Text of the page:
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Facebook reporter’s scoop sparks campaign to save air ambulance

Ruairi WalshA Facebook-funded reporter’s exclusive obtained from an anonymous whistleblower has sparked a campaign to save an air ambulance.

Powys County Times journalist Ruari Walsh, who was hired as part of the NCTJ-administered Community News Project, broke the exclusive story that the Wales Air Ambulance Charity could close its base at Mid Wales Airport, in Welshpool.

The decision would leave Powys to be covered by stations that are out of the county.

Ruari’s story came from a whistleblower and was subsequently covered by other news outlets, with the strength of local concern prompting the launch of a campaign to save the base.

Ruari, pictured, said: “The information came to us from a tip. I put it to the Wales Air Ambulance and when they didn’t deny it, we knew we had something.

“We wrote up a skeleton story in case they then put out a press release to everyone. Me and my editor, Thom Kennedy, were chatting about it and we thought about how to break the story and how to react. He was a big help.

“Once we got it confirmed, we put out an initial breaking news story within 60 seconds and then the full story within five minutes. It was the most exciting thing I have done so far in journalism. It produced a huge community response.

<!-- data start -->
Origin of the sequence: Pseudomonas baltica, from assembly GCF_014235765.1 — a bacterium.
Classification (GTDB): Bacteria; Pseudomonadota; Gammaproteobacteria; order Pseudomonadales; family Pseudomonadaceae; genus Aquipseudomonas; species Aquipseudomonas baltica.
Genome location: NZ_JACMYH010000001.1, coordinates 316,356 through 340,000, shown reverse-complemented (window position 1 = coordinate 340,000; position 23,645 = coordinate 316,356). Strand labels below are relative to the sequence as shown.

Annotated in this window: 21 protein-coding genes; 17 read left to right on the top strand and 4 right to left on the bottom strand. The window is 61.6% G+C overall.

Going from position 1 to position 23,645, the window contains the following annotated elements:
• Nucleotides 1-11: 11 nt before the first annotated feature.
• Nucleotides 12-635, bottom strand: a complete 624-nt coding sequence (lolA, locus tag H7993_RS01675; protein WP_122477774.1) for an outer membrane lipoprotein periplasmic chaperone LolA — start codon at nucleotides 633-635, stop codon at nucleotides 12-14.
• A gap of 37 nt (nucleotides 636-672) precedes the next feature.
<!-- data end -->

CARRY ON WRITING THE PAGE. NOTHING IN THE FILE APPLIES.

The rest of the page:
“There is a campaign to save the air ambulance and a Facebook group with thousands of members. Politicians have been absolutely bouncing about it.”

Ruairi was taken on with a brief of covering rural and agricultural communities in Mid Wales.

The 33-year-old, who studied on the NCTJ-accredited MA Journalism course at Liverpool John Moores University before joining the Times, added: “The initial reaction to the story was horror. There was a lot of outrage, particularly as it’s a sparsely populated area and the ambulance response times aren’t great anyway.”

Thom Kennedy, editor of the Times, said: “The potential air ambulance base closure has rocked Powys, and the public have been hugely vocal in their opposition to any such move.

“That has followed the diligent work that Ruairi did to produce a properly researched, balanced story on the issue in the first instance.

“His reporting was very quickly followed up by everybody from hyperlocals to national broadcasters across Wales, and the campaign to save the base at Welshpool has stretched from a grassroots campaign to our local MPs and MSs.

“Ruairi has produced a number of tremendous pieces of work since joining us here in Powys, delivering a succession of front-page leads within weeks of starting in his first role, and the air ambulance campaign has been perhaps the best example of an exclusive piece of outstanding public interest journalism.”